June 2, 2009

Effective performance management practices drive superior performance

"Knee jerk" reactions in the face of an economic crisis do not work


Do effective performance management (PM) practices drive superior performance? Absolutely yes, shows the results of a new survey from PricewaterhouseCoopers (PwC) in collaboration with the Telfer School of Management at the University of Ottawa and the Canadian Advance Technology Alliance (CATA), titled, “Performance management matters: Sustaining superior results in a global economy”. According to the survey, those who achieved high financial performance were 26% more effective on average across 46 different PM practices.

 

The survey of over 400 senior leaders in both the public and private sector around the world showed that not only are high performers executing more effectively on their performance management practices, but they are also achieving much greater benefit from these efforts. High performers rated the contribution of these practices 31% higher on average across 11 different strategic, competitive, operational, and financial outcomes.

 

Furthermore, according to the study, those who had higher financial performance versus the competition outperformed lower financial performers by 54% on average across seven different key objectives. For example, the high performers were:


  • 67% more successful in entering new markets;
  • 61% more successful in generating growth through innovation; and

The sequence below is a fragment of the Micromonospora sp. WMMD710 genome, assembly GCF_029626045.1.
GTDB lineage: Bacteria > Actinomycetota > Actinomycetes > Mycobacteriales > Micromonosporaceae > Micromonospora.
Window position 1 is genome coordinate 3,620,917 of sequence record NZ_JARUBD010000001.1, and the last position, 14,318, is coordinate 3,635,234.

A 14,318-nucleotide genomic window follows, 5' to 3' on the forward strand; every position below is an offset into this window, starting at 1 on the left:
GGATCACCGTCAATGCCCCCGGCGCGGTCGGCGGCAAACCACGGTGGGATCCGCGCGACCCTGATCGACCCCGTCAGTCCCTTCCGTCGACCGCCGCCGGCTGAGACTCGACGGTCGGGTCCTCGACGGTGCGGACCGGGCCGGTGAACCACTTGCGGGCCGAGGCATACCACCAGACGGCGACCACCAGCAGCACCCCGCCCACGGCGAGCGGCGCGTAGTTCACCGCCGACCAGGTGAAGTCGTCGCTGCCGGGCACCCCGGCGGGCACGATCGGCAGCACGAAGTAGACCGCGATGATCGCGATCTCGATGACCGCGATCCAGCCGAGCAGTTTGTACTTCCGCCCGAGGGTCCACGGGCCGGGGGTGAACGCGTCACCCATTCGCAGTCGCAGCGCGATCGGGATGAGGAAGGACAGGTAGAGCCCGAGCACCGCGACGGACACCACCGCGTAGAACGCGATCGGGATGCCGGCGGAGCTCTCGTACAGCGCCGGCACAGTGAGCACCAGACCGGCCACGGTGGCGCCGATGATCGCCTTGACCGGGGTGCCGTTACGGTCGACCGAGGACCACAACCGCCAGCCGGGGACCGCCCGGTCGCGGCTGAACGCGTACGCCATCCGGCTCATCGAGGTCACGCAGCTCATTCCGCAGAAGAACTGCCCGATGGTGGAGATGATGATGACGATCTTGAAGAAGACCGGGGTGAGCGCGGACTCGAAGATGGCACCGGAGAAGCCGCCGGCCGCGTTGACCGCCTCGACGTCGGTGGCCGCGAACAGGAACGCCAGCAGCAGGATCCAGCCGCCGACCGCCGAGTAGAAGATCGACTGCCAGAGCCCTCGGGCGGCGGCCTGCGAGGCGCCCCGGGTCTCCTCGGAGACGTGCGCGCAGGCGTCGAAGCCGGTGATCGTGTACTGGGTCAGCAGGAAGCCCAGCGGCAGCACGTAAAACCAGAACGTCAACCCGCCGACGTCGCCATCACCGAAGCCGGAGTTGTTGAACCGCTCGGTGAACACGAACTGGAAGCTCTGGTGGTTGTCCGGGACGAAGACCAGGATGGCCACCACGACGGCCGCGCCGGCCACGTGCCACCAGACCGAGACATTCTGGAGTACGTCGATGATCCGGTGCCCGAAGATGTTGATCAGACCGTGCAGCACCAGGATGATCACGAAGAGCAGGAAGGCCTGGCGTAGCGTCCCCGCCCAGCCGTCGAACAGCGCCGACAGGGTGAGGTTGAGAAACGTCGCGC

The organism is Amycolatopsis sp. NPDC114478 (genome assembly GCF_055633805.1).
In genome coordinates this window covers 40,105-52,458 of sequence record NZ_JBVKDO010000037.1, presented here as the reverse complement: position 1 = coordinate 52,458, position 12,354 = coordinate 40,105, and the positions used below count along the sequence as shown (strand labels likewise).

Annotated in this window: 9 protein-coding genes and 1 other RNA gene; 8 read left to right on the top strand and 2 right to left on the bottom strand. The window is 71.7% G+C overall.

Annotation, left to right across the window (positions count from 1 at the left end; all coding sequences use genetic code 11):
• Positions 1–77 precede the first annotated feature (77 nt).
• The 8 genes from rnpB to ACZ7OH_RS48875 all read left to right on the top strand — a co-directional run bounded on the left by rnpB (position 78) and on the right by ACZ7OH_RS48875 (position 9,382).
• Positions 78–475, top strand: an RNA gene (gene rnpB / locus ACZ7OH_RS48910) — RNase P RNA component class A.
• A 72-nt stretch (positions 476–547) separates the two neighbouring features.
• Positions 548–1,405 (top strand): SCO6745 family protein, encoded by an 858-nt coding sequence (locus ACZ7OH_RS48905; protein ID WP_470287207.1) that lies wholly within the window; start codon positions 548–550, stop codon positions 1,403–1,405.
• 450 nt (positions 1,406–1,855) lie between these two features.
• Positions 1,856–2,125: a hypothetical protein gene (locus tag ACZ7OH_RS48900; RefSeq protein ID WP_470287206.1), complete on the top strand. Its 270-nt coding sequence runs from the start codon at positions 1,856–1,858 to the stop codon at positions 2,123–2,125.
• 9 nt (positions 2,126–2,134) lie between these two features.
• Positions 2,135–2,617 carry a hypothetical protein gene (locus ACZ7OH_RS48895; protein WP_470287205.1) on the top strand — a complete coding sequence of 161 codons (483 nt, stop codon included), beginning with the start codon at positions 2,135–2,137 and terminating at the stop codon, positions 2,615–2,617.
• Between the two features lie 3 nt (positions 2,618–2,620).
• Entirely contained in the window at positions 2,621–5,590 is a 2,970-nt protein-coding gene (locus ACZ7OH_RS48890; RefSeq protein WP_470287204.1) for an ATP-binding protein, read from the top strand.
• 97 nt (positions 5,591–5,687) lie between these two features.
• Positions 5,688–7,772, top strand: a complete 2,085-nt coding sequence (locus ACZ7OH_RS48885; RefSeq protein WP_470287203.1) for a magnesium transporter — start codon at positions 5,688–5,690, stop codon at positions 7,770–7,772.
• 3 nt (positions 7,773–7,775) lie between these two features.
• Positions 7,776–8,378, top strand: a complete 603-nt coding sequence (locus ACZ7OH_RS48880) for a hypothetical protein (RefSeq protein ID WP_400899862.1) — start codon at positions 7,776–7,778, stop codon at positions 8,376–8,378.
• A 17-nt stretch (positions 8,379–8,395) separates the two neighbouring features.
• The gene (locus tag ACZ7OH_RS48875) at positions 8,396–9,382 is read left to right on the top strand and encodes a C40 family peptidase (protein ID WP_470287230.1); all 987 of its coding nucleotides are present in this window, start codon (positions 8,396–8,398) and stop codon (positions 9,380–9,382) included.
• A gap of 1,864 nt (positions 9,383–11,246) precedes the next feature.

• 51% more successful in introducing new products.

“Organizations with weaker PM programs are more inwardly focused, and more concerned about yesterday’s results than on the future direction of the organization,” says Philip Townsend, PwC Partner, National Performance Management Services Leader. “As a result, they are less likely to identify emerging opportunities or threats and less able to react in a sound fact-based manner. In addition, they are more likely to react to situations, such as the current downturn, with a “knee-jerk” approach to slashing costs, which may compromise future success in better times. In contrast, organizations with strong performance management programs are better equipped to forecast emerging risks and manage more proactively to mitigate the impact.”

 

The comprehensive 60-page report identifies, among other findings, the seven key performance management practices that drives high performance, as well as provides detailed comparisons between private and public sector firms, Canada versus the rest of the world, and the difference in practices among small and large size firms.  

 

“This study will prove to be critical reading for any organization seeking to get a better handle on how to maximize productivity, efficiency, and profitability as a result of their performance management regimens,” say Kevin Wennekes, CATA’s VP Research and one of the co-authors of the report. “This study not only identifies which best practices high performing companies use, but provides interesting insight that can be translated into key competitive and market intelligence, such as the results around the trends in performance management technology adoption and use.”

 

A complimentary copy of the Executive Summary can be downloaded here.

 

To order the full report, contact Cathi Malette at cmalette@cata.ca.

 

Costs:

CATA Members:                             $195

CATA Research Subscribers      $195

Non-Members                                $995

 

New members and subscribers can receive this report for free upon enrolment in either program.

 

To learn more about the new CATA Research Subscriber Service, please contact VP Research Kevin Wennekes at kwennekes@cata.ca

 

Interested in other CATAResearch initiatives? Participate in our current Canadian IT Workplace Assessment today!


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